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The latest Consumer Duty updates and what they mean for your business

Consumer Duty updates
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Consumer Duty – latest upates

On 16 November 2022, Nikhil Rathi, the FCA’s Chief Executive, gave a speech at the UK Finance Annual Dinner on “Rolling regulation forwards”. In the speech, the FCA outlined its views on progress towards Consumer Duty implementation, coordination with the Financial Ombudsman Service, and the impact on financial inclusion.

The key points to note are:

  • Parliament debated and explicitly mandated the Consumer Duty due to falling public confidence in retail financial services.
  • After extensive feedback, the FCA introduced a phased deadline to help firms embed what is undoubtedly a major cultural and operational shift.
  • Firms seem to be on track therefore the FCA does not see need for those deadlines to move again.
  • The FCA will remain pragmatic in their oversight of implementation and ask for continued openness from firms on their implementation path.
  • The FCA recognise how critical coordination with the Financial Ombudsman Service will be for successful implementation.
  • As the Ombudsman has made clear, the Consumer Duty does not have a retrospective effect. Conduct will be judged on the rules and standards in place at the time.
  • The FCA will be monitoring closely to make sure the Consumer Duty does not prompt risk aversion in firms and the withdrawal of products for difficult to reach groups.
  • After some heavy lifting upfront, the Duty should mean fewer reactive rules created by the FCA in the coming years.

To read the full speech, click here.

The FCA also held a series of industry-specific webinars to address how the Consumer Duty applies to the regulated firms in different sectors and what the FCA expectations are. Here is a summary of the key points covered in the FCA’s webinar aimed at payment and banking services .

How will the Consumer Duty make a difference?

  • It extends the FCA rules on product governance and fair value, which already exist in certain sectors, across all sectors.
  • It tackles complex areas of market practice, like sludge, that interfere with consumer decision making.
  • It puts the onus on regulated firms to anticipate and respond to emerging harms.
  • It expects firms to consider the diverse needs of customer, in particular those with vulnerabilities, at every stage of the lifecycle of the relationship.
  • It enables firms to define, monitor, evidence and stand behind the outcomes their customers are experiencing.

Consumer Duty structure

The Consumer Duty is a package that consists of various aspects.

 

Outcome based regulation – example for payment services firms to assess the outcome ‘product and services meeting customer needs’

Below is an example of a hypothetical e-money firm with an e-money product. One of the features of this product is that it charges an inactivity fee if the account hasn’t been used for two years or more. The pie chart shows the breakdown of customers usage – 60% of customers used the account in the past year, 35% of customers have not been active between 1-2 years and 5% of customers have been inactive for two or more years, incurring an inactivity fee.

Inactivity Fees

The first questions that any regulated firm should be asking itself are: “Does the product meet the needs of a customer?”, “Is a customer incurring this fee as a result of friction in a customer journey or is the customer trying to switch or close the product but not being successful?“, “Does the customer understand the product and the inactivity charge?”

Secondly, the firm should also analyse the group of 35% of customers who are coming up to the period when the inactivity fee will be triggered and ask itself: “What sort of prompts or communications should we be issuing for those customers to ensure they understand that a fee may be charged after 2 years?”, “Do our customers understand the product?”,Why aren’t customers fully engaged in using the product?” .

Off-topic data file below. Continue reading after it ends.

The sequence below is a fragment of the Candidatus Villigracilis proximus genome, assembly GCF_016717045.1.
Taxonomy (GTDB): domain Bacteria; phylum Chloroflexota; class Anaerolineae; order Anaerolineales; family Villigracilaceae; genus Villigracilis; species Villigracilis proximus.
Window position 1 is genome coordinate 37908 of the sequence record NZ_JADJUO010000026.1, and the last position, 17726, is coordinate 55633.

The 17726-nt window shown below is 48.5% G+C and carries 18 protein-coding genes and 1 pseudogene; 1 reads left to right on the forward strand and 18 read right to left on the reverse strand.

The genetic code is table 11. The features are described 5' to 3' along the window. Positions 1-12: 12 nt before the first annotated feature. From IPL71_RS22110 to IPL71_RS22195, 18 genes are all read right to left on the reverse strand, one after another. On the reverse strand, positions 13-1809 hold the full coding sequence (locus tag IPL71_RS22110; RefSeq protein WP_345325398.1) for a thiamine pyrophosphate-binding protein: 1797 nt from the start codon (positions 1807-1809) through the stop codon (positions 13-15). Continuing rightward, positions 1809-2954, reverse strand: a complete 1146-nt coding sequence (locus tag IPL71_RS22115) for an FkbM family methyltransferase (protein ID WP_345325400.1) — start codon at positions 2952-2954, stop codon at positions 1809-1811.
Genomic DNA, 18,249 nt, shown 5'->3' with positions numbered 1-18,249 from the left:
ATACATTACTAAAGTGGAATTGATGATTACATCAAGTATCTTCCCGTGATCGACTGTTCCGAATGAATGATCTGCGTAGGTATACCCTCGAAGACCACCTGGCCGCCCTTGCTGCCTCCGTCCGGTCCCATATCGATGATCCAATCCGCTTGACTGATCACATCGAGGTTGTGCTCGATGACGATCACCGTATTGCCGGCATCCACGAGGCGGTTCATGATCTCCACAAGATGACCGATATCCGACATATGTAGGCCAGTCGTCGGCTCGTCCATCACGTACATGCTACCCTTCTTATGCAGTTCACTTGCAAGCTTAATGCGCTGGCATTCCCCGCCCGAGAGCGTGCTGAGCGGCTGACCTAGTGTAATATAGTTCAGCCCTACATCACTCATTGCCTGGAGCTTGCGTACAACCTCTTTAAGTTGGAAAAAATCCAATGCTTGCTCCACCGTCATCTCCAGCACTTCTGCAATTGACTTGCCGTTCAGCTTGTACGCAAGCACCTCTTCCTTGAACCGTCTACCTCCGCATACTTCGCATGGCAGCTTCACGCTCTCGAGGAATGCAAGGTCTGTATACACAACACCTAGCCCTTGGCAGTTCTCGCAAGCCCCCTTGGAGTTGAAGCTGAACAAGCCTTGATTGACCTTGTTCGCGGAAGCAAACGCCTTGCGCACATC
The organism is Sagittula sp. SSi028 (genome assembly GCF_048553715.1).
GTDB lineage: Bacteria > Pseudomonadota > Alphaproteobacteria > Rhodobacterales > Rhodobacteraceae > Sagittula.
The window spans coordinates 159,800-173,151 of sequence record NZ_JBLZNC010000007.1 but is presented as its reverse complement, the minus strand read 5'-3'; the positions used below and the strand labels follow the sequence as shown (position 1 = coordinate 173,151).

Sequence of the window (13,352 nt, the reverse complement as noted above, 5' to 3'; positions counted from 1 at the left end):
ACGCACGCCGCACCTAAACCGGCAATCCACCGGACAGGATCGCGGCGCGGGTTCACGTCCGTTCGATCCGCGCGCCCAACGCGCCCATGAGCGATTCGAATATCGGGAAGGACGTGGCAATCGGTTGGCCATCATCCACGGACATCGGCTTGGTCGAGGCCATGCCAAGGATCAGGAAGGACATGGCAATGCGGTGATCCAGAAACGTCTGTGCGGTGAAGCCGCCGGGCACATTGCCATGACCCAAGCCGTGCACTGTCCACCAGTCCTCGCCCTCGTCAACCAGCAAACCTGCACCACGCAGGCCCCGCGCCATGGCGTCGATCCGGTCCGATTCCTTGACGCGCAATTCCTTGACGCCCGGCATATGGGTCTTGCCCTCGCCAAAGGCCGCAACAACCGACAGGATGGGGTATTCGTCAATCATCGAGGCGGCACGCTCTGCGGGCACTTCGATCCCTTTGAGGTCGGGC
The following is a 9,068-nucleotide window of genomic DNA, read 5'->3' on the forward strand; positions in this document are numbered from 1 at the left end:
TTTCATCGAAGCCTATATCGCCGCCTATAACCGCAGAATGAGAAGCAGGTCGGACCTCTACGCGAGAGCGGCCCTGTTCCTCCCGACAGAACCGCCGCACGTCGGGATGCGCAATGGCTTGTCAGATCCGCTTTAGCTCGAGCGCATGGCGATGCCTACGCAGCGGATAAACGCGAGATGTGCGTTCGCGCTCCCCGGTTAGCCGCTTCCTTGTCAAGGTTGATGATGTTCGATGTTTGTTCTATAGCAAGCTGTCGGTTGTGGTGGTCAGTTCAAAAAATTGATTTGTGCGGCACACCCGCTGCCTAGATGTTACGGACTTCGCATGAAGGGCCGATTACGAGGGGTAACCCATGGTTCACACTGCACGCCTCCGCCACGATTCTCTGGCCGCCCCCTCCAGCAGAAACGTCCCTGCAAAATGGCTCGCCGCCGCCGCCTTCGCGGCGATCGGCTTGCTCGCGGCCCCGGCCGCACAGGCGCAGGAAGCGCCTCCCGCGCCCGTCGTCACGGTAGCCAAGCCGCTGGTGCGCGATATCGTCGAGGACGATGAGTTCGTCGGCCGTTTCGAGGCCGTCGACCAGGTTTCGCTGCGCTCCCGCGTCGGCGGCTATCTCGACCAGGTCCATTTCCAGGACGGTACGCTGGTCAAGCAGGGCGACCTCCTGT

General principles of good practice under the Duty

  • Firms must design and deliver support that meets the needs of customers, including those with characteristics of vulnerability (for example, must be effective and timely).
  • Firms must enable and support customers to pursue their financial objectives (for example, having a single digital channel may not be sufficient, lack of face-to-face support such as telephony to be able to speak to a real person, support for urgent queries such as fraud).
  • Firms must support customer understanding.
  • Firm must enable customer to make effective decisions.
  • Firms must test, monitor and adapt communications to support understanding and good outcomes.
  • Firms should avoid inadequate support of channels.
  • Firms should avoid inadequate resourcing of channels, including in terms of capacity or relevant staff experience (leading to long waiting times to be connected, or hold times to get information).
  • Firms should avoid poorly designed or prematurely launched digital channels (for example, being too complex or slow to navigate).
  • Firms should avoid excessive reliance on chat bots (as they may not provide the required level of support, where customers query is too complex or specific to be handled by a bot and needs to be referred to an associate).

Support Outcome Metrics

  • Firms must have metrics to monitor the quality of support offered, looking for evidence of areas where it may be falling short and acting promptly to address them.
  • Metrics to assess customer support could include queue time at branches or offices, wait time and abandon rates in telephone, abandon rates and response times for digital channels).

Consumer Duty and Payment Services

The Duty applies to the regulated activities and ancillary activities of all firms authorised under the Financial Services and Markets Act 2000 (FSMA), the Payment Services Regulations 2017 (PSRs) and E-money Regulations 2011 (EMRs), in respect of products and services for prospective and actual retail customers.

The FCA recognise that the payment services sector is very diverse with at least thirteen different business models, therefore there is no ‘one fits all’ approach.

The Duty calls for firms to put consumers at the centre of their offering; this is crucially important for payment and e-money firms as they execute transactions essential to the financial wellbeing of individual consumers and the wider economy and hold and safeguard monies received from its customers.